Sumo vs Conventional Deadlift

Written by natural powerlifter and PhD sponsored athlete Merat Tafreshi

The Deadlift, considered the king of the three powerlifts and the best indication of raw strength for any lifter, gym goer or athlete. Even in the world of equipped powerlifting there is only so much the equipment can do, the majority of it, will have to come down to brute force and technique.

However, it is also an exercise that many people do incorrectly due to incorrect form and technique, or simply not doing the stance that is best for their levers and body type, hopefully this article will shed some light on what is best for you, and what assistance exercises you can do to smash your personal best!

There are two types of stances used in Powerlifting for the Deadlift: Conventional and Sumo.

Both Stances required different mechanics and use different muscle groups, however they are both exercises that target to Posterior Chain, hence both being extremely useful for any athlete in terms of increasing Posterior Chain strength.

Here are the Pros and Cons to both styles:

 

Conventional:
Pros: 

  • Not as technical compared to Sumo thus easier to learn
  • More aggression and brute force can be used with this lift
  • Quicker off the ground compared to Sumo
  • More involvement of the back muscles compared to sumo

 

 Cons:   

  • More stress on the lumbar region of the body
  • Longer ROM (Range of movement)
  • Higher energy expenditure used- this may be a positive in terms of training for physique however for a powerlifter in a competition setting, this could be a negative for them
  • Harder lockout compared to Sumo

 

Sumo:     

Pros:         

  • Less stress on the lumbar region- more upright compared to conventional and more hip/glute activation than back
  • Shorter ROM (Range of movement)
  • Easier to lockout compared to conventional

Cons:

  • Technical lift with a harder learning curve
  • Slower off the ground compared to Conventional

 

So as you can see both stances have their positives and negatives, it’s all about picking one that suits your body type,  don’t pick the stance on the basis that a certain lifter or someone you know does that stance, what works for them will not necessarily work for you.

Assistance exercises- crucial if you want to pull big, be it sumo or conventional.
Here are some good assistance exercises you can add to your split to improve your deadlift:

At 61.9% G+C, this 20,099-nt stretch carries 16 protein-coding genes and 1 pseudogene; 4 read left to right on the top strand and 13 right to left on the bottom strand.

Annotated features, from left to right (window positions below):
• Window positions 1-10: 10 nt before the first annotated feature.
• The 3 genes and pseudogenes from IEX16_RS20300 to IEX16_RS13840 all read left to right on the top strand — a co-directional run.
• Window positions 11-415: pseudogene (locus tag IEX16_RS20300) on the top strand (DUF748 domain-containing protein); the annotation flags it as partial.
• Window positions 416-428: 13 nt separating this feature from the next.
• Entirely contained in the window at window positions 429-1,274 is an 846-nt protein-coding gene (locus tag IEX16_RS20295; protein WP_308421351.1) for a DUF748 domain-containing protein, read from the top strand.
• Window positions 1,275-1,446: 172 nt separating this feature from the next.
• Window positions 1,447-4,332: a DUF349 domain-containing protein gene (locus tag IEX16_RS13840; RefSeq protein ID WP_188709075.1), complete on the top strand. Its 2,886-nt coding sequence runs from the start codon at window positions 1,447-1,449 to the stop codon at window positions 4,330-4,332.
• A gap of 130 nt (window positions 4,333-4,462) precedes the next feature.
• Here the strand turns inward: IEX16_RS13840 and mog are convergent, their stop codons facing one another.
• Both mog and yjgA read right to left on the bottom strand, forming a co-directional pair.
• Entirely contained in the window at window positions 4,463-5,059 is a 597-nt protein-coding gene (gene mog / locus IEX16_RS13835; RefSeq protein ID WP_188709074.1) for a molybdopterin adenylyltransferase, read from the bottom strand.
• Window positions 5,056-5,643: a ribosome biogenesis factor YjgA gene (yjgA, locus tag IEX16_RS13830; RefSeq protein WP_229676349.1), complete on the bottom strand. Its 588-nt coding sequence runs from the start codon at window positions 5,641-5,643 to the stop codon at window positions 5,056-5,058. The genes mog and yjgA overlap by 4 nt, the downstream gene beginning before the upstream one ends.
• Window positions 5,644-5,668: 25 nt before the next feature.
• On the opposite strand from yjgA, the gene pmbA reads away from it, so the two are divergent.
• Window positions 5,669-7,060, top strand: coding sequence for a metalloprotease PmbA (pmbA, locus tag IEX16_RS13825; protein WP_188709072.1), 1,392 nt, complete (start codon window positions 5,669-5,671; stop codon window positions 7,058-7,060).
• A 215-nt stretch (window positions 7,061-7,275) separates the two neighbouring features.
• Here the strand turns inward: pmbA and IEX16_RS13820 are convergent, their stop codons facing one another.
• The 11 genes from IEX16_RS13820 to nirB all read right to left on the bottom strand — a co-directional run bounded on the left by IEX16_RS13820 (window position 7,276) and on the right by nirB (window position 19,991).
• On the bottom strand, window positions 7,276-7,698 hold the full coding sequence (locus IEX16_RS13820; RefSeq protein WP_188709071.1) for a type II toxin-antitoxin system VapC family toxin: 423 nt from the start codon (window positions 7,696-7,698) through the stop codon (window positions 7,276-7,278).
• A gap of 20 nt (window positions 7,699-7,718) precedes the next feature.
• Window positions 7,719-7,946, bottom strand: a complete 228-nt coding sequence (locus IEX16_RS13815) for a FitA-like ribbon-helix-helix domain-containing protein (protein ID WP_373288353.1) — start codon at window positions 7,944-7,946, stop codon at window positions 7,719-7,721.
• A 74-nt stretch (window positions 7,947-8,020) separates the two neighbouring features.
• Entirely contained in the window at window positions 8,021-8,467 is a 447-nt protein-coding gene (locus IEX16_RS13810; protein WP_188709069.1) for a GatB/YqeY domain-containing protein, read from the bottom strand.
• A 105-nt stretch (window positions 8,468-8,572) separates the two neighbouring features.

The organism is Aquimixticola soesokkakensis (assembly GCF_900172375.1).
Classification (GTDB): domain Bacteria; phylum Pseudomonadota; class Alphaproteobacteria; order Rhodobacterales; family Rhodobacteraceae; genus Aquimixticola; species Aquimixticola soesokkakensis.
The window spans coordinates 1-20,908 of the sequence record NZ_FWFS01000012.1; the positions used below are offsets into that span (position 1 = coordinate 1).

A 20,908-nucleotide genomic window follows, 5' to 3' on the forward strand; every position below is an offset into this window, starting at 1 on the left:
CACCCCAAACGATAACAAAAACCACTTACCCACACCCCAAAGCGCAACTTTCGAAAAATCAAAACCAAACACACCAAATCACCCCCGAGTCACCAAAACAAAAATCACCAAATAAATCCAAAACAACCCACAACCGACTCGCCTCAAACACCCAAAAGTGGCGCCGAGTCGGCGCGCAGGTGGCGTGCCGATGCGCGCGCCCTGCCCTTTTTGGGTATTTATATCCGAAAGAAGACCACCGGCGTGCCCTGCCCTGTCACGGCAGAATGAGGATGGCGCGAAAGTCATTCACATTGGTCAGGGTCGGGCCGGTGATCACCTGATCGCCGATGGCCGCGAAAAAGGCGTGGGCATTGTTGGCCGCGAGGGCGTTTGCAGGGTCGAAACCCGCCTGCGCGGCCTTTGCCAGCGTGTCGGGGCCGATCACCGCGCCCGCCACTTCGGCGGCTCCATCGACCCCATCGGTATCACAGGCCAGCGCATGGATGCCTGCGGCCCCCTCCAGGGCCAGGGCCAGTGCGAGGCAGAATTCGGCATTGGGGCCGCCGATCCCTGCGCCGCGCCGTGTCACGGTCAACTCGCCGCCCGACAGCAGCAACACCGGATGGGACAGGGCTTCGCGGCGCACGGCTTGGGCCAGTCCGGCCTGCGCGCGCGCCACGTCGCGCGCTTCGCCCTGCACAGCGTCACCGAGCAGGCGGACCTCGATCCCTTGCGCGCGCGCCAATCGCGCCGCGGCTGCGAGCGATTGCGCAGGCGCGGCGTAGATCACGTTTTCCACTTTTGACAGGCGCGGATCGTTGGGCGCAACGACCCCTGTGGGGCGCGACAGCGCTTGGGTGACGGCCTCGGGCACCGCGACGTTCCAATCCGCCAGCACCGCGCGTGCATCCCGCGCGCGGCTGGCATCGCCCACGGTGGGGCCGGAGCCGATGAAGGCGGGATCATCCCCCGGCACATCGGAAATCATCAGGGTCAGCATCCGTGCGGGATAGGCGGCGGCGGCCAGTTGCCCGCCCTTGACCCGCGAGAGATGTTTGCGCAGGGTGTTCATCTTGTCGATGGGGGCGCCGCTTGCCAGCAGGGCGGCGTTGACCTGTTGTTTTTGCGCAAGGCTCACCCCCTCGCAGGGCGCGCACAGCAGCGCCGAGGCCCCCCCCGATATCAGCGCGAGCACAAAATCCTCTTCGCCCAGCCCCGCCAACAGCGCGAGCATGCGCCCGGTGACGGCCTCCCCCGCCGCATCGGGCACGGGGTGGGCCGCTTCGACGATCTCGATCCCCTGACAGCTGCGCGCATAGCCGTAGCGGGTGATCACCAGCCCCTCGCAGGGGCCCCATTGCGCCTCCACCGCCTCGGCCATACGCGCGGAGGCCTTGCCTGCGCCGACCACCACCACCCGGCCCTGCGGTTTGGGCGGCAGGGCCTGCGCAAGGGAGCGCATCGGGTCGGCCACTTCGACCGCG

Conventional Assistance exercises:

Block Pulls (with chains, bands or without):  Works on the lockout portion of the lift, which is for most individuals the hardest part of the conventional deadlift, adding chains or bands is excellent for pushing through resistance during the lockout phase, so for example 100kg bar weight plus 40kg chains, 100kg off the floor, 120-130kg by the time it reaches the shins and 140kg at the top, helping you work through those barriers.

Rack Pulls: Excellent for overloading at the top, work on the upper back and lockout power, set the rack pins at knee height, mimicking the last portion of the deadlift, much like block pulls but not increasing resistance but instead one straight weight.

Deficit Deadlifts: This is pretty much deadlifting whilst standing on a raised platform, thus increasing the range of movement, this helps with lockout and the power off the ground, add chains or bands to this and you have yourself a painful yet powerful tool to excel your deadlift.

Barbell and DB Rows: Strengthens the upper back which is stimulated a lot when locking out in the deadlift, also made famous by Powerlifting legend Matt kroc with his famous kroc rows, heavy db rows for reps.

Power Shrugs: Traps are also a predominant muscle at the of the deadlift, power shrugs allow you to strengthen this with an overload of weight.

 

Sumo Assistance work:

Abduction and Adduction Machine: Yep those girly machines we all avoid, actually have a purpose! They strengthen your hips for sumo deadlifting, and this is something you will just need to swallow your pride on unless you like feeling like youve dropped the soap in a jail shower, after a deadlift session!

Wide stance rope cable rope pull throughs: Really good for working on Hip drive that finishing stage of the sumo deadlift.

KB swings: Another excellent exercise if you have kettle bells for hip drive, if not, the wide stance rope cable pull throughs will be just as good.

Glute ham raises: these are tough, but worth it when you get them right, start with bodyweight, you may only get a couple of reps, but its like learning to pull up or push up for the first time eventually you will get better at them, excellent for hamstring strengthening.

 

Exercises that will benefit both conventional and sumo deadlifting:

Stiff Leg Deadlifts: Excellent for strengthnening the lower back and hamstrings thus having a direct carryover to the deadlift, for sumo pullers they may wish to this in a wide stance to focus more on the muscle groups used in a sumo pull.

Good Mornings and Reverse Hypers:  Both these exercises are excellent for working on the lower back and hamstrings, for good mornings I suggest start light and make sure these are done in a power rack with the pins set so if you miss a rep you can dump the bar on the pins, reverse hypers are easier to do and yield similar results so if good mornings are too much to soon for you start off with them, in my opinion I prefer good mornings but both are good assistance exercises.

Well that’s my 2 pence on the deadlift, the different styles and how to improve it, I may have missed something, if I have apologies but this should be more than enough to get you guys going who are rearing to smash some pbs.

Hope you have enjoyed this article and it has helped you readers in some way! Many thanks to Fitmag for the opportunity to write for them.

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